Monday, December 25, 2006

A Post for Christmas Day

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It's Christmas Day, but it doesn't feel like Christmas at all. No snow. Temperature in the 50s, maybe. We haven't had a truly cold winter's day yet this season. Of course, winter's just begun. But we all know that's not the reason.

Took Shiloh out for a walk. Two men were playing catch with a football in the empty lot near Newark Ave. I wondered who they were to each other. Brothers? Good friends? Cousins?

I called out hi to them, and the man nearest to me called back, "Hi, how ya doing?" then turned back to his game. I watched the football sailing back and forth through the air. It looked so companionable.

Walking back home down the other side of the street, I saw a young woman come out of the house two houses away from the lot. She called out a name. One of the men answered -- the nearer man. She couldn't tell where the voice was coming from. "Where are you?" she called. "In the lot," he answered. She looked around confusedly for a moment, and I was about to call to her, "They're over there," pointing toward the lot. But then she saw them -- or didn't see them, but heard where the voice was coming from, and looked in the right direction. She called out to them something I couldn't make out. I think she wanted them to come back in the house. I thought I heard her say she was tired. I looked back a moment later and saw them walking back toward the house. But the feeling between the two men and the woman was loving. The men's posture as they walked back was relaxed and content.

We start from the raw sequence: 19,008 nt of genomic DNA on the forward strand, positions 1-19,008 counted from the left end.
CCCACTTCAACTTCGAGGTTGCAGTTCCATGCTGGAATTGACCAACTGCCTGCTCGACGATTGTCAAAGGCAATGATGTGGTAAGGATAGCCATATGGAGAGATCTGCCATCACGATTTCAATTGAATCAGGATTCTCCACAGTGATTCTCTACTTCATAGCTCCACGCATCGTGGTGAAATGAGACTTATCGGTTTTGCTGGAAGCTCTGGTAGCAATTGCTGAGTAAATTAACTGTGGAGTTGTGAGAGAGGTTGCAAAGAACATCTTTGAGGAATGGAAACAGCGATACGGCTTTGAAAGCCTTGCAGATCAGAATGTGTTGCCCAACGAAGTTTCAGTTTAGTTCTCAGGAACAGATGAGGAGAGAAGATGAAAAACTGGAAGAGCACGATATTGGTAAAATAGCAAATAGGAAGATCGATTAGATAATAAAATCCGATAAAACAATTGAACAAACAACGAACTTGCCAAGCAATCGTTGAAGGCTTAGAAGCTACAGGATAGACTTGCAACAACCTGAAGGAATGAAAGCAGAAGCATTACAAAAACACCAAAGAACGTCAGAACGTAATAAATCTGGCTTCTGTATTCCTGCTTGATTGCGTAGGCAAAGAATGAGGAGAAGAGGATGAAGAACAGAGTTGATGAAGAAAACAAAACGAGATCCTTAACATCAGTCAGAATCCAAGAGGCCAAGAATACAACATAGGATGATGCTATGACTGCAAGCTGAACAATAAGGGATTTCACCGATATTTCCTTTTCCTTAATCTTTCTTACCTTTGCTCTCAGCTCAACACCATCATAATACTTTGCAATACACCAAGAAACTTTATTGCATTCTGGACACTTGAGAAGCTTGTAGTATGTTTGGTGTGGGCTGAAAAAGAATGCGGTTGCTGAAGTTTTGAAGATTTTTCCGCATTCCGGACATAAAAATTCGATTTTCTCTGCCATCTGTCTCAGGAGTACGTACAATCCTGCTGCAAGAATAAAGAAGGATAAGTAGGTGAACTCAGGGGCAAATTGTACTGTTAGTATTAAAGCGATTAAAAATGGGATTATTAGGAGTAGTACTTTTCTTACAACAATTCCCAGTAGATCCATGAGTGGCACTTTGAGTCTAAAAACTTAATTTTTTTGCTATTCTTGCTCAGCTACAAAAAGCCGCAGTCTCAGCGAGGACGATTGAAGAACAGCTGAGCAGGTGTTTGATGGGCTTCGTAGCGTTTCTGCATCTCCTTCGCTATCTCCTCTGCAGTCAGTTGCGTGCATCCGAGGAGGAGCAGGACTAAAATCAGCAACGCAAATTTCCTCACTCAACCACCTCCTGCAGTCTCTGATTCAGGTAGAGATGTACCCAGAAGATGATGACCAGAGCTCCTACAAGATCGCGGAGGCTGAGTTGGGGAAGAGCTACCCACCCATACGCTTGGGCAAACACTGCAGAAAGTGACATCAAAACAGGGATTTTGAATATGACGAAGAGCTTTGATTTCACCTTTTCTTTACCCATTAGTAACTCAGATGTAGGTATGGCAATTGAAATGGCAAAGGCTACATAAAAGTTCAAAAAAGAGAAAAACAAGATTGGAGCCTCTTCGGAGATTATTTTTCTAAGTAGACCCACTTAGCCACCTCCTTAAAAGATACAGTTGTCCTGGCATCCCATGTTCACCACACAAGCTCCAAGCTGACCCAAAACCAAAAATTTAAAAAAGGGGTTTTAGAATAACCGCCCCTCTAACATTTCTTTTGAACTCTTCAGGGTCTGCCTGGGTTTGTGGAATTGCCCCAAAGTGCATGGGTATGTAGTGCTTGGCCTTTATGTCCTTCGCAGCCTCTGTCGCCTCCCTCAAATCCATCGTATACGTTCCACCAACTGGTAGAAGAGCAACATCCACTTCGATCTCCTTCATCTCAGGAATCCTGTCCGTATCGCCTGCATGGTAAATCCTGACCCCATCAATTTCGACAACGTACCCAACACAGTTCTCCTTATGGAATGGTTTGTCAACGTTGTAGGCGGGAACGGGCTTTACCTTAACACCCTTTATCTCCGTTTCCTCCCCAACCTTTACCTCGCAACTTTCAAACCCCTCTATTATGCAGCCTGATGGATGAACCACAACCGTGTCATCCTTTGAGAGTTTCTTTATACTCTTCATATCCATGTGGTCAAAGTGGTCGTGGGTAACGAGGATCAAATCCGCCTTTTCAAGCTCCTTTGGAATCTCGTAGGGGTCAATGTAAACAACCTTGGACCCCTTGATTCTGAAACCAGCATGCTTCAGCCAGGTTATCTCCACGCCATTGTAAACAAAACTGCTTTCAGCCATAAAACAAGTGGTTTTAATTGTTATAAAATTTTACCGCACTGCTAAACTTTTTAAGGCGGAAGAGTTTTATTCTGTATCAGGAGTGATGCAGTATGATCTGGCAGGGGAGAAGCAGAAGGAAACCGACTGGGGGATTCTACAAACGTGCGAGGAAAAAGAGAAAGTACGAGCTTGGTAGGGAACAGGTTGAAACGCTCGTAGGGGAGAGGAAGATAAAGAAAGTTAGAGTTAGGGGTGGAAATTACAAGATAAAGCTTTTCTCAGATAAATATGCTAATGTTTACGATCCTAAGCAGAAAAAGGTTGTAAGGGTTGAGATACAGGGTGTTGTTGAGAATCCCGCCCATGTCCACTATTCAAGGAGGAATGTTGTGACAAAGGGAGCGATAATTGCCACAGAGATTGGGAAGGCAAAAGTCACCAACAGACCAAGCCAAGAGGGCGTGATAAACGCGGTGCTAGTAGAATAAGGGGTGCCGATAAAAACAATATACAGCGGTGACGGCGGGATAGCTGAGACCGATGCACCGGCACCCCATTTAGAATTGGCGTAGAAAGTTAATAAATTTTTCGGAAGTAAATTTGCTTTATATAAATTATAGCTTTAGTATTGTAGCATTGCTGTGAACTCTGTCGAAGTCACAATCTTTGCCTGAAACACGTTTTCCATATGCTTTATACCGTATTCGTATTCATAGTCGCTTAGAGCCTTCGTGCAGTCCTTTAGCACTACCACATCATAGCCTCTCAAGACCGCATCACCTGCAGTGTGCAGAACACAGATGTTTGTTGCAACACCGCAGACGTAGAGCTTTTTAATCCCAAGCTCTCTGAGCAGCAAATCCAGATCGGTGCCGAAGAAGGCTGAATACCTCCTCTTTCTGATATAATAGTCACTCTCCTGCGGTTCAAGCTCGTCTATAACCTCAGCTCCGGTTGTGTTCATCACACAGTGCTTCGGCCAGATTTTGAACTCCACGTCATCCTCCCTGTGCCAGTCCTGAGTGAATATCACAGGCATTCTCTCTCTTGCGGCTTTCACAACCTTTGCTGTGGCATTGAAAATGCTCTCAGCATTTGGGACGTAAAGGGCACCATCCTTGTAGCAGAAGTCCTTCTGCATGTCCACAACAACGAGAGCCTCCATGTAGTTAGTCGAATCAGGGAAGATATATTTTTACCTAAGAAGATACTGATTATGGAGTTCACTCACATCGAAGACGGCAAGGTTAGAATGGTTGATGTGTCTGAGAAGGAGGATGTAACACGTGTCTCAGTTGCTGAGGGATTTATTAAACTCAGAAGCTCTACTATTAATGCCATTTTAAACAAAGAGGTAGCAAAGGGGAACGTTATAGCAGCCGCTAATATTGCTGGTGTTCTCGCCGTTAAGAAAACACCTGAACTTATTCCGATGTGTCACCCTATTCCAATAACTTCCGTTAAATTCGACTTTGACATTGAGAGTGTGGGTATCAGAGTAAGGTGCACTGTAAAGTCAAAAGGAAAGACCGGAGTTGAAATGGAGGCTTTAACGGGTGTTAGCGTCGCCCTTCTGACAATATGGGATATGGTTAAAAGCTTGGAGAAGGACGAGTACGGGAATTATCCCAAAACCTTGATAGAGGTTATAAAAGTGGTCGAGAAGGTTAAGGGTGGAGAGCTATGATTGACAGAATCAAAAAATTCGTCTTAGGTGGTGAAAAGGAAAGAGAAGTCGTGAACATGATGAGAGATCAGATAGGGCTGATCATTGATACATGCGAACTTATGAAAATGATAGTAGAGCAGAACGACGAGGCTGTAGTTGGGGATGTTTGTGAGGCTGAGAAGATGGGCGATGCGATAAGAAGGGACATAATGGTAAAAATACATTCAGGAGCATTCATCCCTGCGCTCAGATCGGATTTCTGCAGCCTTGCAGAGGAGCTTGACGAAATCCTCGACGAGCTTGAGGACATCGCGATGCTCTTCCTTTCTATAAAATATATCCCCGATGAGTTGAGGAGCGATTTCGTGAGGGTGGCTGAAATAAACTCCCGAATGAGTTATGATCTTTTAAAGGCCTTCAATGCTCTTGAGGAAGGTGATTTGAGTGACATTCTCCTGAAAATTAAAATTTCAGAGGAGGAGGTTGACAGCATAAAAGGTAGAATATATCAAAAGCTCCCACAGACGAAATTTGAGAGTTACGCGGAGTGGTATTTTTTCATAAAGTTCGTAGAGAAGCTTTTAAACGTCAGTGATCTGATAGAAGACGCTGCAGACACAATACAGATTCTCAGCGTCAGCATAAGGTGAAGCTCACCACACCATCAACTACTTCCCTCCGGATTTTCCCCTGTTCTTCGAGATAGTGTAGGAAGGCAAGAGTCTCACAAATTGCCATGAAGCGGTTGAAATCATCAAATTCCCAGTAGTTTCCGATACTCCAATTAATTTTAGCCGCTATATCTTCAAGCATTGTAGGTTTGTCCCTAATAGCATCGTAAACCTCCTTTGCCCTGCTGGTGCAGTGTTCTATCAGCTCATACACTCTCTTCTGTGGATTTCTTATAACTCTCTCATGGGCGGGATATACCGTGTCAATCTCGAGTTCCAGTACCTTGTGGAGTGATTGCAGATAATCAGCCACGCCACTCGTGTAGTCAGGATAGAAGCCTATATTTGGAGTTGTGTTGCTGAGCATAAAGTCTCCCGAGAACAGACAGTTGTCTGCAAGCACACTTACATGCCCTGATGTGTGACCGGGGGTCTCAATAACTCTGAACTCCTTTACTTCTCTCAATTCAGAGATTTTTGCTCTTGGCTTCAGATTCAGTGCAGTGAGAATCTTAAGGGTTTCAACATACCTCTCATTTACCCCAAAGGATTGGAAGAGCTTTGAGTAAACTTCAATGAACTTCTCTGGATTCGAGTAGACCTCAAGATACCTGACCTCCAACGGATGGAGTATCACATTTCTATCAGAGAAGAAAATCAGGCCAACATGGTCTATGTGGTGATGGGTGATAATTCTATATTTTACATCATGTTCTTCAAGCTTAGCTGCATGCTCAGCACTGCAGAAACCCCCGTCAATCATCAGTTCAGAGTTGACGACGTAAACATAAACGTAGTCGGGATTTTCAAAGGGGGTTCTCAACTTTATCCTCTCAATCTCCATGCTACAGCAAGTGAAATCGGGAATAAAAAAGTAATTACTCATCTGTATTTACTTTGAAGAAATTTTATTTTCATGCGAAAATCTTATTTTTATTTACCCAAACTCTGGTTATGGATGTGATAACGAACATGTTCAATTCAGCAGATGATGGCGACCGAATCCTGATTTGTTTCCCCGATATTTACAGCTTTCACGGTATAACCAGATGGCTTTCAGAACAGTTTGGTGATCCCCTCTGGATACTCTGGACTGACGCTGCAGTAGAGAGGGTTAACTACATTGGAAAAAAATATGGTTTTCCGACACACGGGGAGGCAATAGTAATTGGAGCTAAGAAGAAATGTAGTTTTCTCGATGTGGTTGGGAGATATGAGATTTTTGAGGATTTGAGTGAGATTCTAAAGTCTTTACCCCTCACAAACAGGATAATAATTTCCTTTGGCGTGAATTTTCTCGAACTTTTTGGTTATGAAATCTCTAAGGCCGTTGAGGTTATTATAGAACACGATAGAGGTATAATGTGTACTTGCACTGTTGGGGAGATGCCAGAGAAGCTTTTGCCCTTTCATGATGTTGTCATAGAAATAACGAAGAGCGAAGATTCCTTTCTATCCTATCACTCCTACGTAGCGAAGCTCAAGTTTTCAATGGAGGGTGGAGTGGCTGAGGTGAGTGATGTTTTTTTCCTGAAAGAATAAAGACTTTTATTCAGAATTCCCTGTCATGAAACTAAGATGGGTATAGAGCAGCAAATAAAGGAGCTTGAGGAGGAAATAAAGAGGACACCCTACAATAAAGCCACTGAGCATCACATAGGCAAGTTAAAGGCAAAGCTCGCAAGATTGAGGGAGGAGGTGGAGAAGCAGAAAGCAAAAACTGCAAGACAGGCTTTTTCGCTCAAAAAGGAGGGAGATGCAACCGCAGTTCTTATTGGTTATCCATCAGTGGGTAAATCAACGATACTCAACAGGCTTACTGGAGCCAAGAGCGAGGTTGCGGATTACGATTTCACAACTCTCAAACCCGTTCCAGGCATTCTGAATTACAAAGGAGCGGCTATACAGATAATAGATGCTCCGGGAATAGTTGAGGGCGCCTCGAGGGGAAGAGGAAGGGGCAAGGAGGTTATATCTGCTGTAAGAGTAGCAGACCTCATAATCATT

I continued on my way, and Shiloh stopped to poop. As I waited, bag in hand, I saw two young men walking toward me. They were very young -- in their late teens, or early twenties, maybe. I looked away until they got closer; then I looked toward them and greeted them: "Hi."

"Hi," one of the men said, with a smile. And then he added, "Merry Christmas."

I looked back at him, smiling. I held that smile for a beat or two, to let them know, I knew why we were being so unusually friendly to each other -- two strangers that we were.

"Thank you. Merry Christmas to you," I replied.

Then one of the men greeted Shiloh: "Hi, doggie!" he said.

Shiloh continued to poop, unconcerned.

Smiling, I said, "He doesn't know that it's Christmas."

They both laughed, and all three of us knew what I meant.

And I realized again in that moment -- as I do every year -- that this is why I love Christmas Day so much, even though I am not Christian and don't observe it as a religious holiday.

Only on this day would strangers greet each other as if they weren't strangers, and as if they actually cared.

It wasn't the words we spoke to each other. Minus the references to Christmas, we might have spoken those words on any other day.

But on this day, we meant the words. And we wanted each other to know that we meant them.


Chief said...

Beautiful ! ! !

This is a neat post.

Kathy said...

Thank you, Chief! I actually intended this at first as just a personal piece of writing, like a journal entry, after I got home from walking Shiloh. But then it occurred to me that it would make a good piece for a Christmas post on Liberty Street. I'm glad you like it.